Don't look too close, I've already worn it a few times and it's slightly misshapen and I think the lacy part at the end needs blocking for better looking stitches. I don't like the way the reductions are made (skipping a whole square) which I find too visible (this is not shown in the photo - I hid that part!). If I ever make another pair, I will use a larger crochet for the first part and then move to a smaller (or maybe even change twice) instead of reducing squares. Once I've made the second one, I will wash and block them and hopefully they'll look even better. We'll see.
The Molly Makes wrist warmers are made with lace-weight as I said before and a 1.25mm hook so it's not very quick crochet. Impatient as I am, I wanted a pair to wear TODAY! So last night, I started another pair (free pattern) with a 4.5mm hook and DK wool and this new pair was very quick to make. Just finished them this morning. They only take a couple of hours to make. They are obviously not as delicate looking but they still do the job and the blue goes really well with the dress I'm wearing today as you can see in the photos.
This is Jon Yusoff's Enchanter Heart which is well named I think. I did struggle with closing my dimpled ring though so it is a bit lop-sided and deserves to be re-tatted. I think this is a pretty heart with a lovely shape. It is tatted in Jess's Taffilicious HDT.
Still not completely symmetrical
but much better, if only in the ease of execution
Whilst working on the second version, I found a solution to tatting a dimpled ring. My problem was that after doing the join on the dimple, it was practically impossible for the core thread to slide so that I could add to my ring which was getting too tight to complete the second half of the dimpled heart. The solution is to tat it like a SCMR. When you get to the tip (where the dimple is), pull a loop of core thread, like for a SCMR, and then carry on with the stitches for the second half of the heart. Having the loop lets you feed thread into your ring more easily and also enables you to pull the first half tight before pulling the second half. Like a SCMR but of course, don't put your shuttle through the loop which will completely disappear when you pull on your core thread at the end. Clear as mud? Video required?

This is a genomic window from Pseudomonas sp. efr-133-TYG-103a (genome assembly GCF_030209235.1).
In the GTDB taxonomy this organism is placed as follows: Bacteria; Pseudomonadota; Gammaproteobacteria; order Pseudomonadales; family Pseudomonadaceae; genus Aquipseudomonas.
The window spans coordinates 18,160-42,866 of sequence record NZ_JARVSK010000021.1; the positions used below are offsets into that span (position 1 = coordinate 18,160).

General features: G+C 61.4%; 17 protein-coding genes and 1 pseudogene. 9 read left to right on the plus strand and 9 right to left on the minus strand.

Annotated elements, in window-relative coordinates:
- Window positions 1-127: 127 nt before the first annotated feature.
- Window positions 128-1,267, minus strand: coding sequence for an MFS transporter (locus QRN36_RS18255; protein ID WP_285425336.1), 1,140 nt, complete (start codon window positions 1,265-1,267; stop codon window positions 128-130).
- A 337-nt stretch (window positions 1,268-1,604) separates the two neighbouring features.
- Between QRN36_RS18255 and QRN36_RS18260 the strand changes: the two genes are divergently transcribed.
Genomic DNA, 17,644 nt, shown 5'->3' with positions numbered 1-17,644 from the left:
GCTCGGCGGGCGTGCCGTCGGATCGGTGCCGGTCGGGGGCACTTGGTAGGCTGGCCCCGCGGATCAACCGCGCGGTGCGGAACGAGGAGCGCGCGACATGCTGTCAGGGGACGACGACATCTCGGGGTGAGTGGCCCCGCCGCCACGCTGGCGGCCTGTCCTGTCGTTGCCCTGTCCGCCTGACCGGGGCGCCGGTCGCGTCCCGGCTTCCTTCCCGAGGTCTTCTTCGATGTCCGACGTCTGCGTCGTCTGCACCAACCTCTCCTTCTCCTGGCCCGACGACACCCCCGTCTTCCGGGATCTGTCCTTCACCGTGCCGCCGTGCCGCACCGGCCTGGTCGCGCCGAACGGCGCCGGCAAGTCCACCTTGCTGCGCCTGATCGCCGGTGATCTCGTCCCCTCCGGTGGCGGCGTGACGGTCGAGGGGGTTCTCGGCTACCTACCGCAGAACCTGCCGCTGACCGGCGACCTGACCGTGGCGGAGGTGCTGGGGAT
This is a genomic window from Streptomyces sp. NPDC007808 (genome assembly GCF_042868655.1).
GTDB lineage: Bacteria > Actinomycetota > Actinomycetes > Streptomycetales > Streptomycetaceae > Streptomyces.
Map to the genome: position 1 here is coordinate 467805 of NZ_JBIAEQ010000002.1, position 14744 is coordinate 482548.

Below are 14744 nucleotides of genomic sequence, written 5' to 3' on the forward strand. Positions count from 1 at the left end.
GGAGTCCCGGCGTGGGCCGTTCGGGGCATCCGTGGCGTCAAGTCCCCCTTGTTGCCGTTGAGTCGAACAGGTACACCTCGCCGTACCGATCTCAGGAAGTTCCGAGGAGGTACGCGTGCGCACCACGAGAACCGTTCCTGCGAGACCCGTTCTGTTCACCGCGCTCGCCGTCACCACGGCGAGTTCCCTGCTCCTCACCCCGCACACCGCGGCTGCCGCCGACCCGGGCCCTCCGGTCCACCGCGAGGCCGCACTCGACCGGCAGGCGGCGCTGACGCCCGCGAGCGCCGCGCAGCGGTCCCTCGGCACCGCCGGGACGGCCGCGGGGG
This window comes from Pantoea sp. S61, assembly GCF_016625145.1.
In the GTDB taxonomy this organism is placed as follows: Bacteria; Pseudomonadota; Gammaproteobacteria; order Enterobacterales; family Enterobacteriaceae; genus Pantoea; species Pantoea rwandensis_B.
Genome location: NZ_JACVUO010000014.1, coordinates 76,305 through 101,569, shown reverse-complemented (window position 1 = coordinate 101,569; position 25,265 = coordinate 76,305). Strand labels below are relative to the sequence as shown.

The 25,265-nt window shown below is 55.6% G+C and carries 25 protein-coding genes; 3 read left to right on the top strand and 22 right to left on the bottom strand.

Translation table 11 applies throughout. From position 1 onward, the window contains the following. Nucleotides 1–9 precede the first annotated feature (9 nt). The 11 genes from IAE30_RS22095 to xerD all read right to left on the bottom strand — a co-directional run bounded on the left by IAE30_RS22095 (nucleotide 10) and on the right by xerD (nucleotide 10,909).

Talking of which, I have just added a new video to my Youtube channel. Not on how to make a dimpled ring but on how to make a point on a chain. Whilst working on a possible new heart pattern, I was using the one-stitch SCMR for a nice pointy chain (this technique is also used and described in my Snow Crystals pattern) and thought it would be a good idea to make a video of this technique.
It's the time for hearts, isn't it? I thought I would tat my Happy Heart as I'd not made it for a long time and I wanted to try this new HDT by Monica Braxton of NAG Studio on Etsy. Happy Heart is small and quick to make and it's done me good to have another go at the Catherine Wheel join. I even had to look it up again as I don't use it often and I couldn't quite remember how to make it!
Sadly, Monica's threads don't have names but I just like the mix of these soft colours. I also got a green colour way which I still haven't tried. I like the very short, more of an allover mix of colours that she has going on in this thread.
A friend of mine recently suffered health problems. I was thinking about her today, wondering what little something I could send her and then it occurred to me: what I need to make for her is… a heart.
I used this pattern to crochet two hearts which are then crocheted together around the edges. Before closing it, I stuffed it with fibrefill and lavender so that the heart not only looks pretty, but smells lovely too!
Thank you very much for all your positive comments in the previous post. I was a little worried that people who had started following my blog for the tatting, would perhaps not like seeing too much of all the other stuff I do. I just feel that my current yarn enthusiasm might keep me occupied for a little while longer so I thought I'd mention it and ask for your advice. I was relieved to read that you seem to be happy to see a mix of everything.
So, onwards I go!